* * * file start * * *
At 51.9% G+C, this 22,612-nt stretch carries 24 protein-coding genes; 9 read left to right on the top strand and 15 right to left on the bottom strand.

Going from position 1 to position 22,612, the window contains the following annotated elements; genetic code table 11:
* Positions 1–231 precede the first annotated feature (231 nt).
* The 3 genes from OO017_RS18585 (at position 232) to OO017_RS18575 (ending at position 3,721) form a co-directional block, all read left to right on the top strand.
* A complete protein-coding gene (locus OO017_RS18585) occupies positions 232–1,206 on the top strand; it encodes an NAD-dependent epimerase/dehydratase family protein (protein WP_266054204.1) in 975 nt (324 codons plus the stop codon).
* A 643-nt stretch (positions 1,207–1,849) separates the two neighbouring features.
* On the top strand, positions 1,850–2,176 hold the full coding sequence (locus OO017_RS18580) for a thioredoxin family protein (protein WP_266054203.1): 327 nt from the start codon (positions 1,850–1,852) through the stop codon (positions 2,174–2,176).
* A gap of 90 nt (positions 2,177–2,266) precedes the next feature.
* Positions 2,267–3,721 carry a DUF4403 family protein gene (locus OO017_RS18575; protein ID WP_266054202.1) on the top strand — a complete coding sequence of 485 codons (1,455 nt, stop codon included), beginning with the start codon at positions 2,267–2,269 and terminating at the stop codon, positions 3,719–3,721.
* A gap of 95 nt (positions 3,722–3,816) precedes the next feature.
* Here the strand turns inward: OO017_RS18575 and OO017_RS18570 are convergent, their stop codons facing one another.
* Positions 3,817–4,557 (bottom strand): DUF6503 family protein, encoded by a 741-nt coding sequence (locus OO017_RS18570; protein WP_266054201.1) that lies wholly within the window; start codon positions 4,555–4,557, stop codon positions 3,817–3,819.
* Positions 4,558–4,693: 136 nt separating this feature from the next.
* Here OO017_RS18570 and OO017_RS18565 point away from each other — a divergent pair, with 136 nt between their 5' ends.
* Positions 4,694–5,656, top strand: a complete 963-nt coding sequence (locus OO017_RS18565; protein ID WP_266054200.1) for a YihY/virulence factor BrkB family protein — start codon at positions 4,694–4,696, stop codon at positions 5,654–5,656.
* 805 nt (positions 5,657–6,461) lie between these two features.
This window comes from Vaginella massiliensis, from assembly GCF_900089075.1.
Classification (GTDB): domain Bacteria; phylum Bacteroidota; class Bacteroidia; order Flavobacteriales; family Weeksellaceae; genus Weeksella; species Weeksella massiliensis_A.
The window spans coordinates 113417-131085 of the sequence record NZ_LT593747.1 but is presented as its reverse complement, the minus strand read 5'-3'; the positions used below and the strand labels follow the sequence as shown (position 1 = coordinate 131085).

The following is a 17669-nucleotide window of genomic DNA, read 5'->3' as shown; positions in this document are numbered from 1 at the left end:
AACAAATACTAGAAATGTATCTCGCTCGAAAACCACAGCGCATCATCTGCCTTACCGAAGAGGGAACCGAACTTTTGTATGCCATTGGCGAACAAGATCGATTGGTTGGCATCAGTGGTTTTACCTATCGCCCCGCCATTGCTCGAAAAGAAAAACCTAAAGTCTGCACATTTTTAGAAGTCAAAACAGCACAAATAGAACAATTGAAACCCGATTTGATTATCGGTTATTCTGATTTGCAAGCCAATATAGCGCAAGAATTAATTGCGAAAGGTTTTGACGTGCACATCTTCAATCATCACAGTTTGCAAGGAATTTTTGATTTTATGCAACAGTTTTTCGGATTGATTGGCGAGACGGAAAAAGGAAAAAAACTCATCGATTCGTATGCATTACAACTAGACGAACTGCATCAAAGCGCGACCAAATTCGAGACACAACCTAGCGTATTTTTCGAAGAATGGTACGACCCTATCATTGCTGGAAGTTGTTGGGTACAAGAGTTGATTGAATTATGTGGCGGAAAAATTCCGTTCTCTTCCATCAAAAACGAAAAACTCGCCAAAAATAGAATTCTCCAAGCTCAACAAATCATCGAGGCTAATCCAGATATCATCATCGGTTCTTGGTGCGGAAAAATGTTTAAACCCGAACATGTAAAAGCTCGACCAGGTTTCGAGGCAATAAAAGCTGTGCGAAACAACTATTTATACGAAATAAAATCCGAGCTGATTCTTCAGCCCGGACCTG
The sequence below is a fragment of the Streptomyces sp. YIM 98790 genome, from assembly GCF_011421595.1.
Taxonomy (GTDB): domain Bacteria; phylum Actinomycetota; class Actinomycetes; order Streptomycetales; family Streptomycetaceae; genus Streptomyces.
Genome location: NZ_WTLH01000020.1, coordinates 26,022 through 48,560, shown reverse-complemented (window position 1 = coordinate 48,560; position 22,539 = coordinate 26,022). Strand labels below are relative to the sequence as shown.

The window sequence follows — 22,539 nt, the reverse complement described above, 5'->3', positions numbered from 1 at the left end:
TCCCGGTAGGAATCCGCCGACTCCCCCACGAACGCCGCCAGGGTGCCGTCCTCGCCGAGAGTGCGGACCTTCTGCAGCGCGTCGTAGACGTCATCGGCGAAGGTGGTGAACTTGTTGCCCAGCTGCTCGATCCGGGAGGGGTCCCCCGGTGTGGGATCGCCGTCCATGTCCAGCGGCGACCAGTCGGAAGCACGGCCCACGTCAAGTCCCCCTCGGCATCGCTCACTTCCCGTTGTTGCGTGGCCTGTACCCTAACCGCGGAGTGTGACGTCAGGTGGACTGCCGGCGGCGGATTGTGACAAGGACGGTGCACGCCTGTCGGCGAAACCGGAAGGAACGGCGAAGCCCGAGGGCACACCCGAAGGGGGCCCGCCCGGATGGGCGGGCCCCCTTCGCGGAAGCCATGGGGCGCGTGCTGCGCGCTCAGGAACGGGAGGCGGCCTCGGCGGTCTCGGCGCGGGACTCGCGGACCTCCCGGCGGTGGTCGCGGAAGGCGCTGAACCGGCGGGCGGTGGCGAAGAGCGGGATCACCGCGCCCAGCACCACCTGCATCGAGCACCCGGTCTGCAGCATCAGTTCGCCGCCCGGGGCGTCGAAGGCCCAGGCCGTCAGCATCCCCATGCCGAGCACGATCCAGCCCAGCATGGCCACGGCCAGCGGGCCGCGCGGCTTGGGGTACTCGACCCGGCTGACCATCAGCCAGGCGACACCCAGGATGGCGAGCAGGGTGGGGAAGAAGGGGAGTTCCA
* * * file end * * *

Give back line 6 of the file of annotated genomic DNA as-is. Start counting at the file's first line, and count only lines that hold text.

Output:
* A 643-nt stretch (positions 1,207–1,849) separates the two neighbouring features.